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When John McNeil was placed in solitary confinement for 90 days in a Georgia state prison, he knew it would take mental strength.
He lost 55 pounds and looked sick.
“They were trying to break me,” McNeil recalled. It was one of the darkest moments in his life, he said.
But he was prepared thanks to the legendary late Fike High School coach Harvey Reid Jr., who instilled valuable life lessons when McNeil played basketball for him in the 1980s.
“The toughness I had to have to play for him in high school ...,” McNeil said. “If I hadn’t had that training, I would have collapsed. I would have broke down. I would have lost it.”
With Reid’s coaching, McNeil led Fike to the state 4-A championship as a sophomore.
That’s just one of the stories found in McNeil’s book, “Breathe Freedom: The John McNeil Story,” which explores how the criminal justice system robbed him of several years of his life and the fight that ensued to free the Wilson native from a Georgia prison in 2013.
A book release reception is planned for 5 p.m. Friday in the Edna Boykin Cultural Center’s lobby. McNeil’s book will be available for purchase. The reception will give attendees a chance to talk with McNeil and have copies of the book signed. Light refreshments will also be available.
‘THIS IS HOME’
McNeil was sentenced to life in prison in Georgia after he fatally shot a man who had trespassed onto his property and threatened both him and his son with a knife in his own backyard in 2005. McNeil was freed in 2013 after serving more than six years of a life sentence following a grassroots campaign led by his late wife, Anita, who died of cancer 10 days prior to his release, the NAACP and Wilson leaders.
The book also delves into his case, which he describes as an injustice, the love he had for his wife, who encouraged him to never give up on the fight to gain his freedom, and other moments that shaped him into the person he is today.
McNeil said he hopes Wilsonians attend the book release reception so he can thank them for their support throughout his journey.
“They were willing with open arms to receive me back, and that means a lot,” McNeil said. “This is home.”
McNeil said he also hopes to share some things attendees might not know or have not read that are detailed in the book. He said he made a promise to Anita that he would see his story all the way through. Part of that promise included a book.
“It’s been a journey,” McNeil said. “I’m still trying to pick up and move on with my life. We are still fighting and pressing forward.”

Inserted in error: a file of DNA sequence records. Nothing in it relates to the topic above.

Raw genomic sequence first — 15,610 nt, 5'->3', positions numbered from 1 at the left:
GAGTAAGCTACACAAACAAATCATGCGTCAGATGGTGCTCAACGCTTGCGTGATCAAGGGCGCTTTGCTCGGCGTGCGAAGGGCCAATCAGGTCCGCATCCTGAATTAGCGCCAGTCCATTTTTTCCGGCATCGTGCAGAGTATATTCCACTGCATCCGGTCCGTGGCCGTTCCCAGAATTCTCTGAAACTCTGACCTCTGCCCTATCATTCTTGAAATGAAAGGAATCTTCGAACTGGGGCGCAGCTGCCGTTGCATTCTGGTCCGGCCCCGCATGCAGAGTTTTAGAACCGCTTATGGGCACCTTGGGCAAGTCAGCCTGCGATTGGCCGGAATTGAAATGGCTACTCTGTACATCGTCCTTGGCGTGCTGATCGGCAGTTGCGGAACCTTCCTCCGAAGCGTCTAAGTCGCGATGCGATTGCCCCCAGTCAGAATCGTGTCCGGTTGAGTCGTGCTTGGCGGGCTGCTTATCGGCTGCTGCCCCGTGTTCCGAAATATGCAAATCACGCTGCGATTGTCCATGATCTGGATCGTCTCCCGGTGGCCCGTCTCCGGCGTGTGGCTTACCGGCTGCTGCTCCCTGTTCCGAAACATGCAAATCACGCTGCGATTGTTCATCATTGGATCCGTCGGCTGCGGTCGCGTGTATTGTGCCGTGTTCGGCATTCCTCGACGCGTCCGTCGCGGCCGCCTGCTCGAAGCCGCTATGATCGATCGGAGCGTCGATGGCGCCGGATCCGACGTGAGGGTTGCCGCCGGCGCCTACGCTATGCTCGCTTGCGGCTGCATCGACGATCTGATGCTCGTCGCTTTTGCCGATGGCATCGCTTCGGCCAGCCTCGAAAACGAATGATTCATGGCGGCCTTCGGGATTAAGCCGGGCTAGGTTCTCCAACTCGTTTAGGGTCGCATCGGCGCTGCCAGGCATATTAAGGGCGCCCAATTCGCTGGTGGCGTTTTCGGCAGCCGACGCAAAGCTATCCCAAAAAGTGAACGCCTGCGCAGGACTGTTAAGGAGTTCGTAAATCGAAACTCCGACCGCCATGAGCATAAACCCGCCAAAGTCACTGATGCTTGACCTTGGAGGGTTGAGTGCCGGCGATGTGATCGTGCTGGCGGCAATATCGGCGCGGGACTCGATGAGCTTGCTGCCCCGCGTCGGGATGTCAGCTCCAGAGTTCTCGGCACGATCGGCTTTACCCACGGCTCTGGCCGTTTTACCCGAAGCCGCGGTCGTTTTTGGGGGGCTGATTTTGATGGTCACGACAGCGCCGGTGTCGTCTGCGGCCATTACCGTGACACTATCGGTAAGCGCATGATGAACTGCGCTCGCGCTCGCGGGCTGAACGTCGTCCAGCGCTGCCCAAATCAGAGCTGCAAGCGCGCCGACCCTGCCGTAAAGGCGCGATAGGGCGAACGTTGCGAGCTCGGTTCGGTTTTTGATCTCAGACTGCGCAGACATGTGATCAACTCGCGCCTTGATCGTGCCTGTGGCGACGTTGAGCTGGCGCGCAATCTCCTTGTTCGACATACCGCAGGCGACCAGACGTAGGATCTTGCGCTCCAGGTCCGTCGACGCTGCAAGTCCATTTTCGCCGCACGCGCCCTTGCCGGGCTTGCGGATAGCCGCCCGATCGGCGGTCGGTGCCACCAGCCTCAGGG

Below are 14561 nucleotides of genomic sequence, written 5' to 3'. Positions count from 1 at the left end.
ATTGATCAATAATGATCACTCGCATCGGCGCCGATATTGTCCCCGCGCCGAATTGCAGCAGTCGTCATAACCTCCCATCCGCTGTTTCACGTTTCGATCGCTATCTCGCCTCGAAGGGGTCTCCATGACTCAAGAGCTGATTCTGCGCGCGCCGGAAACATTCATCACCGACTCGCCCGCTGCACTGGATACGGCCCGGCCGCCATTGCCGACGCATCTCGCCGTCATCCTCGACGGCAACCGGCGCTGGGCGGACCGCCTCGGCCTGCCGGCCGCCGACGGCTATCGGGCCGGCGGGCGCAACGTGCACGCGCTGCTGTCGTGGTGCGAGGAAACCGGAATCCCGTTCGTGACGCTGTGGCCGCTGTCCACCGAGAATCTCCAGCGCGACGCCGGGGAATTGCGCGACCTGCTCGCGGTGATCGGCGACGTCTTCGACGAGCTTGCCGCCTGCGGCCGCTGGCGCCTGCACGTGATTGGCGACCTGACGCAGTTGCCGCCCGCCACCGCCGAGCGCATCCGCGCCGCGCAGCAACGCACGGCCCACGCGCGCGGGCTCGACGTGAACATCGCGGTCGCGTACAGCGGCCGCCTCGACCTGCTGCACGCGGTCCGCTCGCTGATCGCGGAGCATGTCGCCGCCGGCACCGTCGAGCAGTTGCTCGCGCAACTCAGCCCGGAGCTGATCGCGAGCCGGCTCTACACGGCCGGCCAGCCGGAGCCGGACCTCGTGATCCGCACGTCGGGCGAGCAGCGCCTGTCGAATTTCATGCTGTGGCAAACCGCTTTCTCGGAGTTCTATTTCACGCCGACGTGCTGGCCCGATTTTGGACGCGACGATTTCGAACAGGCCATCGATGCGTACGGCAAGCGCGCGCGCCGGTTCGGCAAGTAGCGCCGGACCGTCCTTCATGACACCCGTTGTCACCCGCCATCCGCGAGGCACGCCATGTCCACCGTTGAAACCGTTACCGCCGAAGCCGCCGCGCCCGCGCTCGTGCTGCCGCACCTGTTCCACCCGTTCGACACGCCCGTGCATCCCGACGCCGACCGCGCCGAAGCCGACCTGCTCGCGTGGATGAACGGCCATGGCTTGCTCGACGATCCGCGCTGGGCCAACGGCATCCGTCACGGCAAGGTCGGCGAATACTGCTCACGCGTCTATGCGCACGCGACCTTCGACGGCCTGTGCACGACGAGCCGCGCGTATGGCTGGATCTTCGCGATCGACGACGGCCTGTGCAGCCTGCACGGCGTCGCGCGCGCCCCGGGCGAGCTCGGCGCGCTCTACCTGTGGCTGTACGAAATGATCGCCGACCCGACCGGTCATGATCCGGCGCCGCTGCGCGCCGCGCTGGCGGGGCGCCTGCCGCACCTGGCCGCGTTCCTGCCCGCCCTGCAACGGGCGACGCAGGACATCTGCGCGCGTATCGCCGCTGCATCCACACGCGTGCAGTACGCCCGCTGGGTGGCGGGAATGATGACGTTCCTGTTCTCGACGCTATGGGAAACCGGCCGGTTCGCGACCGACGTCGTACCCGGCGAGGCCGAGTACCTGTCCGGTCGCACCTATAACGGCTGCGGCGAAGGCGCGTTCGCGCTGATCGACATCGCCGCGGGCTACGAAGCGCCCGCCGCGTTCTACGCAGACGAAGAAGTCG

McNeil and his supporters contend he should have never been prosecuted for shooting Brian Epp in his yard that day in 2005. McNeil had warned Epp to back away and leave his home after he and his son were threatened that day. McNeil, who is black, fired a warning shot, but Epp, who was white, lunged forward at McNeil, who fired a second shot. Authorities found that McNeil acted in self-defense after interviewing him, his son and an eyewitness who corroborated the account. But nearly a year later, the district attorney charged McNeil with murder, all which is detailed in the book.
Police even testified on McNeil’s behalf during the trial. McNeil was a successful businessman in Georgia at the time. He had just purchased the home, which was situated in an affluent, predominantly white neighborhood.
McNeil said he hopes his story can offer hope to others.
“If it could be one thing that they could get from my journey or my situation, it’s that I never gave up on God,” McNeil said. “Even though my trials and tribulations — and believe me there were some deep valleys — I had to travel. But once he brought me through those valleys and people can see by the grace of God how the transformation takes place, they can say, ‘Wow.’”
He said Reid’s advice when he was younger rang true throughout his moments of despair in prison.
“You are mentally stronger than what you perceive to be,” McNeil said. “But you have to reach down deep inside of you, the depths of your soul.”
McNeil said he’s also passed that advice to his students at the Daniels Learning Center, where he works with adjudicated youth at the alternative school.